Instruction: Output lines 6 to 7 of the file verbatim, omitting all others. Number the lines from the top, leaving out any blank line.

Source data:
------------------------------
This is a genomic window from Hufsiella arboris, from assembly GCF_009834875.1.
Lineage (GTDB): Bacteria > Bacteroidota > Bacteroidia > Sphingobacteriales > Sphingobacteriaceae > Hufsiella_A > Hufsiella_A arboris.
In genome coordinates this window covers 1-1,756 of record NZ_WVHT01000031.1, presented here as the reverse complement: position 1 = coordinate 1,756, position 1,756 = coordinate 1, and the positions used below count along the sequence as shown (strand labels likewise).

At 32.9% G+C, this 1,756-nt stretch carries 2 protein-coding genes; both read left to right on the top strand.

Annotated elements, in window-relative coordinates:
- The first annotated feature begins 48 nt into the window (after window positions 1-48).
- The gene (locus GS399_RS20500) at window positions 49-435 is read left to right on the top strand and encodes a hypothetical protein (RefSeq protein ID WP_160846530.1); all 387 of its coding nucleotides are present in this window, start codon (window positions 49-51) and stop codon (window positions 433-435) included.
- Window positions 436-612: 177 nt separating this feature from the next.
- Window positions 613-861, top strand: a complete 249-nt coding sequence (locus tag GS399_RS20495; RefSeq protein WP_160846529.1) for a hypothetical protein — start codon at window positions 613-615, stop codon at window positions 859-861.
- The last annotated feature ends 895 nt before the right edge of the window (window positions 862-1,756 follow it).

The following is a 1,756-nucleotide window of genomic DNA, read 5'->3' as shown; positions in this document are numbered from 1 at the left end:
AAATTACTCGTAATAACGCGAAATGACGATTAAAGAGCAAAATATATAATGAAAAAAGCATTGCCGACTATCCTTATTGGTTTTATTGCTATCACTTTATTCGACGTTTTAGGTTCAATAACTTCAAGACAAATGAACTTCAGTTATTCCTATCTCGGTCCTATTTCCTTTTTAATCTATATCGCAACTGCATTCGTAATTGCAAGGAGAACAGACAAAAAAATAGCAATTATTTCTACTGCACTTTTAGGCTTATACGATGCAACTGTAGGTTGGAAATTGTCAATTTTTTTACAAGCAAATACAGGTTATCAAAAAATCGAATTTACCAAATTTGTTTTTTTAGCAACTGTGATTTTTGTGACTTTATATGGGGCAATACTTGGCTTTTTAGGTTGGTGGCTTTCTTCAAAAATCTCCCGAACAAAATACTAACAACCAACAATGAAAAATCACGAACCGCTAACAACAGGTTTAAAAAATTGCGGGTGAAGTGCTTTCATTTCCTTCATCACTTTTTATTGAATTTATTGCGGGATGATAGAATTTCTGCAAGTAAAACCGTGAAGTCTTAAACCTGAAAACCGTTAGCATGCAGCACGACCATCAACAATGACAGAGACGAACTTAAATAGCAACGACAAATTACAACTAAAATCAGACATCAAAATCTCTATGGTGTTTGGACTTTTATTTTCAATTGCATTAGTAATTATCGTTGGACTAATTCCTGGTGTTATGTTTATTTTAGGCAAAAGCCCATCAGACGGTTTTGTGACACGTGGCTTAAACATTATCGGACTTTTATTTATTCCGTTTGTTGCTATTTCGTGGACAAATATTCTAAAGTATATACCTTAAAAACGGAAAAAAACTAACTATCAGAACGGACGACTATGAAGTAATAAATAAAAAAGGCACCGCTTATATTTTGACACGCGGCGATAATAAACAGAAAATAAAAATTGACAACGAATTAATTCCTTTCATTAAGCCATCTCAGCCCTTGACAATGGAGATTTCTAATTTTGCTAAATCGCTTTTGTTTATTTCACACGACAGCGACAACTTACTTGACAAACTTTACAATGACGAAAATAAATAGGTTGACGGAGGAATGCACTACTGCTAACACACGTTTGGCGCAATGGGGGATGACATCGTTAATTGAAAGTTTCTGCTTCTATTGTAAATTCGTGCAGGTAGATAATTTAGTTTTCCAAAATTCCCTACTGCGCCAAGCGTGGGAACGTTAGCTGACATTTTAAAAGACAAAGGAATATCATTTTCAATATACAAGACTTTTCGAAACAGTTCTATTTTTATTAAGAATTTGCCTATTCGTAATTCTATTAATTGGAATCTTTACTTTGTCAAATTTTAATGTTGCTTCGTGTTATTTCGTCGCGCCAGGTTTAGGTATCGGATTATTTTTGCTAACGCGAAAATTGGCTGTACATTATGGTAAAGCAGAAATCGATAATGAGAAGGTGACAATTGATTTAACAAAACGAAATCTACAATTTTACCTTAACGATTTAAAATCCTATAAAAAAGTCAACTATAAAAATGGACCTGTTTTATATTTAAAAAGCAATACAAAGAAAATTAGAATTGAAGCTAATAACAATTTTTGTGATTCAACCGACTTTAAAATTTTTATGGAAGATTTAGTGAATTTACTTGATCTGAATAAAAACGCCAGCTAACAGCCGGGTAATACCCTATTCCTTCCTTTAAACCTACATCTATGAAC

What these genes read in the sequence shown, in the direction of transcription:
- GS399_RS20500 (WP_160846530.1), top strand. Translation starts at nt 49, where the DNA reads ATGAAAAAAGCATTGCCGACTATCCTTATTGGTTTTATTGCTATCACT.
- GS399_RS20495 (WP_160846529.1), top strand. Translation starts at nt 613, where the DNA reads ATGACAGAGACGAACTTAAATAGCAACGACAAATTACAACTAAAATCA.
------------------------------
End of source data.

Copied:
- The first annotated feature begins 48 nt into the window (after window positions 1-48).
- The gene (locus GS399_RS20500) at window positions 49-435 is read left to right on the top strand and encodes a hypothetical protein (RefSeq protein ID WP_160846530.1); all 387 of its coding nucleotides are present in this window, start codon (window positions 49-51) and stop codon (window positions 433-435) included.